Lillehammer affair

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The Lillehammer affair was the killing by Mossad agents of an innocent Moroccan waiter in Lillehammer, Norway on July 21, 1973. The Israeli agents had mistaken their target for Ali Hassan Salameh, the chief of operations for Black September. Six of the Mossad team of fifteen were captured and convicted of complicity in the killing by the Norwegian justice system, in a major blow to the intelligence agency's reputation.

History[edit]

Undercover agents had been sent by Israel as part of Operation Wrath of God to assassinate Ali Hassan Salameh, the head of Force 17 and an operative of the Black September Organization, a Palestinian militant group that carried out the 1972 Munich Massacre. After an informant misidentified Ahmed Bouchiki as Salameh, a member of the assassination team shot the man four times[1] as he walked back from a cinema to his apartment with his pregnant wife. Two members of the assassination team were arrested the next day as they re-used a getaway car to go to the airport. After their interrogation, more members of the cell were arrested. Though nine[1] others managed to slip away, the Norwegian authorities held six Mossad agents: four men and two women.[1] Incriminating documents and the keys to a network of safe houses were discovered.[2]

While the defense counsel said their clients played only minor roles such as shadowing and passing on information, five of the six agents were found guilty on a variety of charges and convicted of complicity in the killing, receiving sentences ranging from one year to five and a half years[1] but were released and returned to Israel in 1975. The Mossad later found Ali Hassan Salameh in Beirut and killed him on 22 January 1979 with a remote-controlled car bomb in an attack that also killed four of his bodyguards, four passersby and injured 18 others.[3]

The revelations of the captured agents dealt a massive blow to the secret infrastructure of the Mossad in Europe. The information provided to the Norwegian Secret Service by the captured agents was rapidly shared with its European counterparts. As a result, agents who had been exposed had to be recalled, safe houses abandoned, phone numbers changed, and operational methods modified. Harari, the leader of the assassins, managed to escape and was never extradited by Israel to Norway. In 1996, Israel paid compensation equal to US$283,000 split between Bouchiki's wife and daughter Malika, and a separate settlement of US$118,000 to a son from a previous marriage.[4] Israel never officially took responsibility for the assassination.[5] The September 2004 book release of Mange liv (English: Many lives) by the former lawyer Annæus Schjødt, who represented two of the agents in the case and later married one of them,[1] Sylvia Rafael, claimed that one of the arrested agents, Dan Ærbel, leaked information to the Norwegian government about the Israeli nuclear weapons program.[6] However, the Norwegian government decided to remain silent about their findings. Information relating to Israel's development and possession of nuclear weapons was not made public until Mordechai Vanunu exposed the program in October 1986, some 13 years later.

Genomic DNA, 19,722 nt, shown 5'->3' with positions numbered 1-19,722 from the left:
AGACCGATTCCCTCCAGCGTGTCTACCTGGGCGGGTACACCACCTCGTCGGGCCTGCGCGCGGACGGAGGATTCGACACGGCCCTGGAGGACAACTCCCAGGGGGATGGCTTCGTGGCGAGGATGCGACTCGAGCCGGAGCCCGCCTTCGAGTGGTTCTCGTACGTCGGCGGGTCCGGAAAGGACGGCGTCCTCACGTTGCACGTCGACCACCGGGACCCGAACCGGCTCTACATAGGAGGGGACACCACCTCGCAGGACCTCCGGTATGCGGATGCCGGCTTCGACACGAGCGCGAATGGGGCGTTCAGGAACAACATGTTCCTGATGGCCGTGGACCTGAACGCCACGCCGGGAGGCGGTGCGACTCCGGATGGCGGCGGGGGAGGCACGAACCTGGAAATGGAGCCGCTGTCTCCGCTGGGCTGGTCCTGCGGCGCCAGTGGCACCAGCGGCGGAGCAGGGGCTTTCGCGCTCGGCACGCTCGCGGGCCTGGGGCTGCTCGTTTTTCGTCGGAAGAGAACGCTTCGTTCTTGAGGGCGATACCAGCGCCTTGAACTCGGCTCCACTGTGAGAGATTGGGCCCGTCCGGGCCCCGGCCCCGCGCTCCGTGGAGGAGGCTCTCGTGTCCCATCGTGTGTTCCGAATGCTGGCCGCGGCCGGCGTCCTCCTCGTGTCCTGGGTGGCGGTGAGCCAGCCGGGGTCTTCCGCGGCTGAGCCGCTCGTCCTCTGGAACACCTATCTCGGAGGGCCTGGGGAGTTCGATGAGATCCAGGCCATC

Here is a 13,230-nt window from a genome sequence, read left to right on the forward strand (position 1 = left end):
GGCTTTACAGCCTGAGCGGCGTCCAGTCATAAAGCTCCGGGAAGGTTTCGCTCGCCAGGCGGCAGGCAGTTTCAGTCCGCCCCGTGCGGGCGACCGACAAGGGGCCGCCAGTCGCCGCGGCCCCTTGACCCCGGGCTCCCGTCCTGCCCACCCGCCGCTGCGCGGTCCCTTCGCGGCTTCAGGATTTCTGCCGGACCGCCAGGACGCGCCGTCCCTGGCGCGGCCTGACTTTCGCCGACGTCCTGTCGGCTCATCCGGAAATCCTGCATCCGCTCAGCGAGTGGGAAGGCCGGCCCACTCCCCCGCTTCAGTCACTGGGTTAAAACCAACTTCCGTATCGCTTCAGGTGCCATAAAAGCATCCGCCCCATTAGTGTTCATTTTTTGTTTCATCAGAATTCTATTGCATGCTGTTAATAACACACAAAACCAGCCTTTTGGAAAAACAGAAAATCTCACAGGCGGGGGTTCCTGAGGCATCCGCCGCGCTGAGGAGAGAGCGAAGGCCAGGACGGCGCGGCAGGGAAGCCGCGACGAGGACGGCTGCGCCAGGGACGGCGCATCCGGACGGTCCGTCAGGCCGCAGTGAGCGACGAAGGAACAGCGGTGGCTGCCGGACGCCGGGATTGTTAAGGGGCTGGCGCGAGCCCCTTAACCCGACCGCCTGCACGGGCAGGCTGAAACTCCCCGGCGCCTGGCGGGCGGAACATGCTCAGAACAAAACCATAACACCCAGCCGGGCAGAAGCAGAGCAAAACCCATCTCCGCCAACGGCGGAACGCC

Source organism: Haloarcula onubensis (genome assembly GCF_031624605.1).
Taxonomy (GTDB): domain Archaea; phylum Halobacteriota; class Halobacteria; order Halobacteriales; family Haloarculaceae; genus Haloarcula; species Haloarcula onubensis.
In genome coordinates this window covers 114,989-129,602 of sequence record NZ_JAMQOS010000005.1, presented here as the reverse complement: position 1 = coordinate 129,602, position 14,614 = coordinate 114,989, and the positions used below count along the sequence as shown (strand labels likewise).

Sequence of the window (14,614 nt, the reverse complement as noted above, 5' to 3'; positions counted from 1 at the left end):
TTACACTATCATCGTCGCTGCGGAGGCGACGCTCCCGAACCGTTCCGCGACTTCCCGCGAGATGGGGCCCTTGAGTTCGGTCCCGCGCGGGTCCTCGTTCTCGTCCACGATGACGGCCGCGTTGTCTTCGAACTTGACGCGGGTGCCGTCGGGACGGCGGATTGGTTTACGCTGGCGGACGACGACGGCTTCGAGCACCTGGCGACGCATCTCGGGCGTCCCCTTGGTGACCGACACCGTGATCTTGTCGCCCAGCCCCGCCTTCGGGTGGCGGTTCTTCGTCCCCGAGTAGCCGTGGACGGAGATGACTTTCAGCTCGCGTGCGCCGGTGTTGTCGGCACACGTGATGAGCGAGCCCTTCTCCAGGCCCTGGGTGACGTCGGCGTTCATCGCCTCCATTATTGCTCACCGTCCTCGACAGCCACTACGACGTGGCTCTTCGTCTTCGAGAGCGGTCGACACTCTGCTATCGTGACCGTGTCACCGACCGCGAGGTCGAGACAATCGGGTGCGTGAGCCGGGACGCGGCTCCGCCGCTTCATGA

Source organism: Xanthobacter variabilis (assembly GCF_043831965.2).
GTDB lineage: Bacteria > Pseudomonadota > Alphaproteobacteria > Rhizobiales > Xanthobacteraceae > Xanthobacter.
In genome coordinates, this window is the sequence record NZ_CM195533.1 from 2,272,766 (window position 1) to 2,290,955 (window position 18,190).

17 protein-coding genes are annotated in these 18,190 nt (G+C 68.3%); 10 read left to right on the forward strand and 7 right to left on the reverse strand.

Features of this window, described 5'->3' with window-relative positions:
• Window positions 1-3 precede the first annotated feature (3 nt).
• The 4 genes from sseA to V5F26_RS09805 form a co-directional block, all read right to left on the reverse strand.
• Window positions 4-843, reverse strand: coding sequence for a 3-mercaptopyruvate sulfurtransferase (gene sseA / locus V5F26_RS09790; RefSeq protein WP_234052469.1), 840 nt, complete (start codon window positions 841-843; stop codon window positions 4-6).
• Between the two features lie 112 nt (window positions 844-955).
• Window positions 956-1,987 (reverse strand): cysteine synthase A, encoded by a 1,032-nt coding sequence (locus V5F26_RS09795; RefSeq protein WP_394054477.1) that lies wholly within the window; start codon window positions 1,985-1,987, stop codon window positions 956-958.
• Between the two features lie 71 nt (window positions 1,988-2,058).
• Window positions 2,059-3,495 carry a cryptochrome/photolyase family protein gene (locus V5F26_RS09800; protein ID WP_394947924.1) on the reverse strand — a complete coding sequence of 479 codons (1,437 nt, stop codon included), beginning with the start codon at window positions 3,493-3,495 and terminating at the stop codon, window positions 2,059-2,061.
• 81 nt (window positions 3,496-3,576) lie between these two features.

See also[edit]

References[edit]

  1. ^ a b c d e "Witness; The Lillehammer Hit". BBC World Service. 22 July 2013. 
  2. ^ "An Eye For An Eye". CBS. 2001-11-20. 
  3. ^ "MIDDLE EAST: Death of a Terrorist". Time. 5 February 1979. 
  4. ^ World News Briefs;Israelis to Compensate Family of Slain Waiter New York Times (1996-01-28)
  5. ^ Mellgren, Doug (2000-03-02). "Norway solves riddle of Mossad killing". The Guardian (London). 
  6. ^ Schjødt, Annæus (2004). Mange liv (in French). Gyldendal. ISBN 978-82-05-32952-2. 

Further reading[edit]

External links[edit]

  • Photo of Ahmed Bouchikhi [1].